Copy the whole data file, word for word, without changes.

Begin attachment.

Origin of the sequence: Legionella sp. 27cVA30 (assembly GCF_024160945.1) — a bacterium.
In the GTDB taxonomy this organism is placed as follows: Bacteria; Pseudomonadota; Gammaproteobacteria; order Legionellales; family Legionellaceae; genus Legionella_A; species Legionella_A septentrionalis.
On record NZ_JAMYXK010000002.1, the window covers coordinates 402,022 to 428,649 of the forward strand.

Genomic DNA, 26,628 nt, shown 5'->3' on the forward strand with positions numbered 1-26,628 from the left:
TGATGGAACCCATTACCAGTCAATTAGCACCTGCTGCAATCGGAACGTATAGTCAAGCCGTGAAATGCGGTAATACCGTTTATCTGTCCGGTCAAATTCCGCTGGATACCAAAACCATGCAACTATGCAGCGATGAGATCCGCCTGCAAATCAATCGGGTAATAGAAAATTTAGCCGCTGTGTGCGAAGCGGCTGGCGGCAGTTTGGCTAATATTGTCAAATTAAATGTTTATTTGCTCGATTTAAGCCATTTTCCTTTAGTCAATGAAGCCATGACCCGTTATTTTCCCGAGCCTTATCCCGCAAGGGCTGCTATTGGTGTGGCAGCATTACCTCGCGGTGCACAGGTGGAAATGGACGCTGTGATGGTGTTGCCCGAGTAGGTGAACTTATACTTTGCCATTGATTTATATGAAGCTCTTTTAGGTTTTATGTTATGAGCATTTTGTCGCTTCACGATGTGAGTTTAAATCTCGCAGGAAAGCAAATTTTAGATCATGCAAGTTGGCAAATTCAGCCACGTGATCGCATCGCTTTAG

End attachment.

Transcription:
Origin of the sequence: Legionella sp. 27cVA30 (assembly GCF_024160945.1) — a bacterium.
In the GTDB taxonomy this organism is placed as follows: Bacteria; Pseudomonadota; Gammaproteobacteria; order Legionellales; family Legionellaceae; genus Legionella_A; species Legionella_A septentrionalis.
On record NZ_JAMYXK010000002.1, the window covers coordinates 402,022 to 428,649 of the forward strand.

Genomic DNA, 26,628 nt, shown 5'->3' on the forward strand with positions numbered 1-26,628 from the left:
TGATGGAACCCATTACCAGTCAATTAGCACCTGCTGCAATCGGAACGTATAGTCAAGCCGTGAAATGCGGTAATACCGTTTATCTGTCCGGTCAAATTCCGCTGGATACCAAAACCATGCAACTATGCAGCGATGAGATCCGCCTGCAAATCAATCGGGTAATAGAAAATTTAGCCGCTGTGTGCGAAGCGGCTGGCGGCAGTTTGGCTAATATTGTCAAATTAAATGTTTATTTGCTCGATTTAAGCCATTTTCCTTTAGTCAATGAAGCCATGACCCGTTATTTTCCCGAGCCTTATCCCGCAAGGGCTGCTATTGGTGTGGCAGCATTACCTCGCGGTGCACAGGTGGAAATGGACGCTGTGATGGTGTTGCCCGAGTAGGTGAACTTATACTTTGCCATTGATTTATATGAAGCTCTTTTAGGTTTTATGTTATGAGCATTTTGTCGCTTCACGATGTGAGTTTAAATCTCGCAGGAAAGCAAATTTTAGATCATGCAAGTTGGCAAATTCAGCCACGTGATCGCATCGCTTTAG